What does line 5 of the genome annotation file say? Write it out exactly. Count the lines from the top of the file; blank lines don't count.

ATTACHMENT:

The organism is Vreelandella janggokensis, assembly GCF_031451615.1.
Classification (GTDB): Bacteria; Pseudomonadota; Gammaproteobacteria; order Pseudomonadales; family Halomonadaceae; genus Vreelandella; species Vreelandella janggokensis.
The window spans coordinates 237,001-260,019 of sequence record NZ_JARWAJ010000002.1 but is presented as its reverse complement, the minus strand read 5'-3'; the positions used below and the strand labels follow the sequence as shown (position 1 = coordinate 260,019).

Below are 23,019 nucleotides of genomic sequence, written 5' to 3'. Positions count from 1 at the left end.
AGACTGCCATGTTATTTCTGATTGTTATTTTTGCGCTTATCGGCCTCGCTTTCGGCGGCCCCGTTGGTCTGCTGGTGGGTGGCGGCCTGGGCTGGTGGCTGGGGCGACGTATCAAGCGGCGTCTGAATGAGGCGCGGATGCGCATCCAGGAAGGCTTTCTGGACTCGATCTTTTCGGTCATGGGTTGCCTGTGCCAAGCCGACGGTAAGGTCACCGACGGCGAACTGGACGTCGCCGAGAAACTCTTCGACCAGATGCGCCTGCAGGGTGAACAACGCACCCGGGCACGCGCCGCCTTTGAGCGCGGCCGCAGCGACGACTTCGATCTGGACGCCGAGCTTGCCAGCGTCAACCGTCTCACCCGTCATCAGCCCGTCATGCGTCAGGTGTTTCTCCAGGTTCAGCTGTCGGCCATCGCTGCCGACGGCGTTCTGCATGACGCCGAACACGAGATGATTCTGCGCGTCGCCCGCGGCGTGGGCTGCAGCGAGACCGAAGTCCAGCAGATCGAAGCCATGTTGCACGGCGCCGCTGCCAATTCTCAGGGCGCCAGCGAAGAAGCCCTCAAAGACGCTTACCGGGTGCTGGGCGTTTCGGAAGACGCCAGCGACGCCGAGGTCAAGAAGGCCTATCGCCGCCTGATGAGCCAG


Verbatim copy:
AGACTGCCATGTTATTTCTGATTGTTATTTTTGCGCTTATCGGCCTCGCTTTCGGCGGCCCCGTTGGTCTGCTGGTGGGTGGCGGCCTGGGCTGGTGGCTGGGGCGACGTATCAAGCGGCGTCTGAATGAGGCGCGGATGCGCATCCAGGAAGGCTTTCTGGACTCGATCTTTTCGGTCATGGGTTGCCTGTGCCAAGCCGACGGTAAGGTCACCGACGGCGAACTGGACGTCGCCGAGAAACTCTTCGACCAGATGCGCCTGCAGGGTGAACAACGCACCCGGGCACGCGCCGCCTTTGAGCGCGGCCGCAGCGACGACTTCGATCTGGACGCCGAGCTTGCCAGCGTCAACCGTCTCACCCGTCATCAGCCCGTCATGCGTCAGGTGTTTCTCCAGGTTCAGCTGTCGGCCATCGCTGCCGACGGCGTTCTGCATGACGCCGAACACGAGATGATTCTGCGCGTCGCCCGCGGCGTGGGCTGCAGCGAGACCGAAGTCCAGCAGATCGAAGCCATGTTGCACGGCGCCGCTGCCAATTCTCAGGGCGCCAGCGAAGAAGCCCTCAAAGACGCTTACCGGGTGCTGGGCGTTTCGGAAGACGCCAGCGACGCCGAGGTCAAGAAGGCCTATCGCCGCCTGATGAGCCAG